BOSTON -- Red Sox general manager Ben Cherington said that arbitration dates have been set for both Alfredo Aceves and David Ortiz, but he declined to specify those dates.
Teams and players typically prefer to avoid a hearing, if possible.
"I'd prefer not to make them public," Cherington said Monday night of the potential hearing dates. "We do [have them], and we're preparing for both. ... I think [Tuesday] is the first date they can be held. We do not have a hearing [Tuesday]. We'll get there. We have two cases, and we're preparing for them."
Arbitration hearings, which are heard in St. Petersburg, Fla., run from Tuesday through Feb. 21.
Ortiz, Boston's designated hitter, and Aceves, a right-hander who can pitch in the rotation and in relief, both present uncommon situations. Ortiz was very productive for a 35-year-old in 2011, posting a .309/.398/.554 line with 29 home runs. Meanwhile, an argument could be made that Aceves was the team's most effective pitcher, with a 10-2 record and 2.61 ERA in 114 innings.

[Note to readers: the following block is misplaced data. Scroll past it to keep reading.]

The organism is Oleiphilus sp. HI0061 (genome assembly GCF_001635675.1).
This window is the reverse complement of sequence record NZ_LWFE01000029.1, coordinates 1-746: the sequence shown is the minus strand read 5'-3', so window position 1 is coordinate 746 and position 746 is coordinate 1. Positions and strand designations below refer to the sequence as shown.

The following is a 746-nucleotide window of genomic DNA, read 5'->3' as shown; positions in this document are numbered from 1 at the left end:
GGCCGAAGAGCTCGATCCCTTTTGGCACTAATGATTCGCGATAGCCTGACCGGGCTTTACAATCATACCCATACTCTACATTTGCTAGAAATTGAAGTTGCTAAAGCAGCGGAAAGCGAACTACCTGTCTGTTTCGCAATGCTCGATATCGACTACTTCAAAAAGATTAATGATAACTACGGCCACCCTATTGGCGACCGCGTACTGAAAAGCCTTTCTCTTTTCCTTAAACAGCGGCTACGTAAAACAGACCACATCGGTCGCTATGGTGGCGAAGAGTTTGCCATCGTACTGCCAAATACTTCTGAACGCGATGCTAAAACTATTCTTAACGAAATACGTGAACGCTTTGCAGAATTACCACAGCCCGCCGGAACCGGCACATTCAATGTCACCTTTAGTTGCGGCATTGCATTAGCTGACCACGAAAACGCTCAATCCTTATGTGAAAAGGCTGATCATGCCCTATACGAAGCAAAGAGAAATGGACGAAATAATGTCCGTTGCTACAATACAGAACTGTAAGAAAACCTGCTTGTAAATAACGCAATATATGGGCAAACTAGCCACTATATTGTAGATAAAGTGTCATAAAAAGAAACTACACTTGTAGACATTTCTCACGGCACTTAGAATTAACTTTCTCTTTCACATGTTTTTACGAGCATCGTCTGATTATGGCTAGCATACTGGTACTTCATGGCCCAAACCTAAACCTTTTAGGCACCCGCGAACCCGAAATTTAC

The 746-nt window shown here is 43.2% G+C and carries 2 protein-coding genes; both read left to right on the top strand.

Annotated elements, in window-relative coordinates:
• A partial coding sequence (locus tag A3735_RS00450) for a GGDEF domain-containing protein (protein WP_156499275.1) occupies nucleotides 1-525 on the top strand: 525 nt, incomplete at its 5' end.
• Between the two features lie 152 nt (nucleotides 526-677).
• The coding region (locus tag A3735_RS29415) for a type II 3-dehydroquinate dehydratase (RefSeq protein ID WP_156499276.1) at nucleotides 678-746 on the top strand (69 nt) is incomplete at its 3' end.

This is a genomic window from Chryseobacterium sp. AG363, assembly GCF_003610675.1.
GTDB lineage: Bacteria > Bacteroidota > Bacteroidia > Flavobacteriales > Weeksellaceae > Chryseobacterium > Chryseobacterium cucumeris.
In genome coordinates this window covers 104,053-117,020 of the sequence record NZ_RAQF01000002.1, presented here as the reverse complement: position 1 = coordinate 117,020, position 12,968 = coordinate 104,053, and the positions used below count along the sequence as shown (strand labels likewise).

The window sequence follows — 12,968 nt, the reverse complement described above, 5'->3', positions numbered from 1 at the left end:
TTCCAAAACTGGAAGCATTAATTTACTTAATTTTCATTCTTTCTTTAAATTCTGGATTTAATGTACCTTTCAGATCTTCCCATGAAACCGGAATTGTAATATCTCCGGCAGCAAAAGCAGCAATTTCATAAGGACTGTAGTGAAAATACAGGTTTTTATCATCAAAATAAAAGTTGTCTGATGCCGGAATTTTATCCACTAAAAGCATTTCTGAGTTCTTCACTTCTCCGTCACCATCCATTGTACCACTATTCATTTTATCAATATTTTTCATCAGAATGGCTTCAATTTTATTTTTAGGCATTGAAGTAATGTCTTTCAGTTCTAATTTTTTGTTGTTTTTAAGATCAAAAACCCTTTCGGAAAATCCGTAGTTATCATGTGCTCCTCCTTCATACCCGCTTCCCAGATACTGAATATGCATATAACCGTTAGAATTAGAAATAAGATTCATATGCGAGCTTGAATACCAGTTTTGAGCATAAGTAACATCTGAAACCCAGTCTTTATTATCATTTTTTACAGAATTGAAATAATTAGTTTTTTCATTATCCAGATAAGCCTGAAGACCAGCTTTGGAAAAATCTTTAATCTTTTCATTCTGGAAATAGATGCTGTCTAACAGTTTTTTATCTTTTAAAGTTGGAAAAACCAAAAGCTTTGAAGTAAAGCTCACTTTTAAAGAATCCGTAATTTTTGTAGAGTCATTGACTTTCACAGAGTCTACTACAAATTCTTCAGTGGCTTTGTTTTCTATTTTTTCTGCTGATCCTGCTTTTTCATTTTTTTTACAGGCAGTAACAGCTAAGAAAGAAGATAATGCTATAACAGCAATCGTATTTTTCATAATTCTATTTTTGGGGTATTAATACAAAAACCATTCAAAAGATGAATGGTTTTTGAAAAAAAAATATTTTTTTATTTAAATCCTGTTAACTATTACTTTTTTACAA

The Red Sox have offered a $12.65 million salary to Ortiz, but he has asked for $16.5 million. Aceves has filed for $1.6 million, and the team requested $900,000. The club remains open to settlement discussions, Cherington said.
"We've had continued dialogue with both guys," Cherington said. "I couldn't handicap it right now. We're just going to prepare for the case. We're a team that will continue to talk right up until the hearing. We'll see what happens. Once you get past exchange, you have to at least prepare to go to the hearing, and that's what we're doing."
In the instance that both cases were to go to arbitration and Boston were also to lose both, the impact on the Sox would not be crippling, Cherington indicated. The difference between losing the cases and winning would be nearly $5 million.
Just how much the team wants to spend at this point in the offseason has come into question following the trade of starting shortstop Marco Scutaro.
"I don't think significant," Cherington said of the hearings' potential impact. "Sure, if you go to a hearing, there's a chance you win and there's a chance you lose. Depending on the outcome, it changes your payroll to some degree. To that extent, it can affect things a little bit, but I wouldn't say it's significant."
Evan Drellich is a reporter for MLB.com. Follow him on Twitter @EvanDrellich. This story was not subject to the approval of Major League Baseball or its clubs.